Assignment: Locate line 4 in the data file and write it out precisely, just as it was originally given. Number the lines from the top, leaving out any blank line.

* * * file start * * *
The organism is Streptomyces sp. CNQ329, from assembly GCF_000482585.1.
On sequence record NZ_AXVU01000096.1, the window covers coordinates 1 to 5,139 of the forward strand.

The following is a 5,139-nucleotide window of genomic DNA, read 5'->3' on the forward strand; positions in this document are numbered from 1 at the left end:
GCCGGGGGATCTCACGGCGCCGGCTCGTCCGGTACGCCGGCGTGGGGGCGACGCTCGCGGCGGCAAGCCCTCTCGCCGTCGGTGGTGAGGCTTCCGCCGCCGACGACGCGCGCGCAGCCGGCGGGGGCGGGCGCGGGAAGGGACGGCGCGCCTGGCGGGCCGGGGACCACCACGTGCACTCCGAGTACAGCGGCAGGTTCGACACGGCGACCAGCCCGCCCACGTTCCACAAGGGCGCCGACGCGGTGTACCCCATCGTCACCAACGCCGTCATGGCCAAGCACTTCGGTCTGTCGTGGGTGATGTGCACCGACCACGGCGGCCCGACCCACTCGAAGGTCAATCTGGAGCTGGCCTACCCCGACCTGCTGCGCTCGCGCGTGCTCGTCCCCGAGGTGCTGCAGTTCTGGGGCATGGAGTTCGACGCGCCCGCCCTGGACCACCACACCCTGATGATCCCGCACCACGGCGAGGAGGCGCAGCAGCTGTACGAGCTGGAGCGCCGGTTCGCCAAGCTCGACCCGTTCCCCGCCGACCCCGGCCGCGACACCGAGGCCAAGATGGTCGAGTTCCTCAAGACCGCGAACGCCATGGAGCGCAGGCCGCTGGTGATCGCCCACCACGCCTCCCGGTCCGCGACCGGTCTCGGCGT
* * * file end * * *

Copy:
GCCGGGGGATCTCACGGCGCCGGCTCGTCCGGTACGCCGGCGTGGGGGCGACGCTCGCGGCGGCAAGCCCTCTCGCCGTCGGTGGTGAGGCTTCCGCCGCCGACGACGCGCGCGCAGCCGGCGGGGGCGGGCGCGGGAAGGGACGGCGCGCCTGGCGGGCCGGGGACCACCACGTGCACTCCGAGTACAGCGGCAGGTTCGACACGGCGACCAGCCCGCCCACGTTCCACAAGGGCGCCGACGCGGTGTACCCCATCGTCACCAACGCCGTCATGGCCAAGCACTTCGGTCTGTCGTGGGTGATGTGCACCGACCACGGCGGCCCGACCCACTCGAAGGTCAATCTGGAGCTGGCCTACCCCGACCTGCTGCGCTCGCGCGTGCTCGTCCCCGAGGTGCTGCAGTTCTGGGGCATGGAGTTCGACGCGCCCGCCCTGGACCACCACACCCTGATGATCCCGCACCACGGCGAGGAGGCGCAGCAGCTGTACGAGCTGGAGCGCCGGTTCGCCAAGCTCGACCCGTTCCCCGCCGACCCCGGCCGCGACACCGAGGCCAAGATGGTCGAGTTCCTCAAGACCGCGAACGCCATGGAGCGCAGGCCGCTGGTGATCGCCCACCACGCCTCCCGGTCCGCGACCGGTCTCGGCGT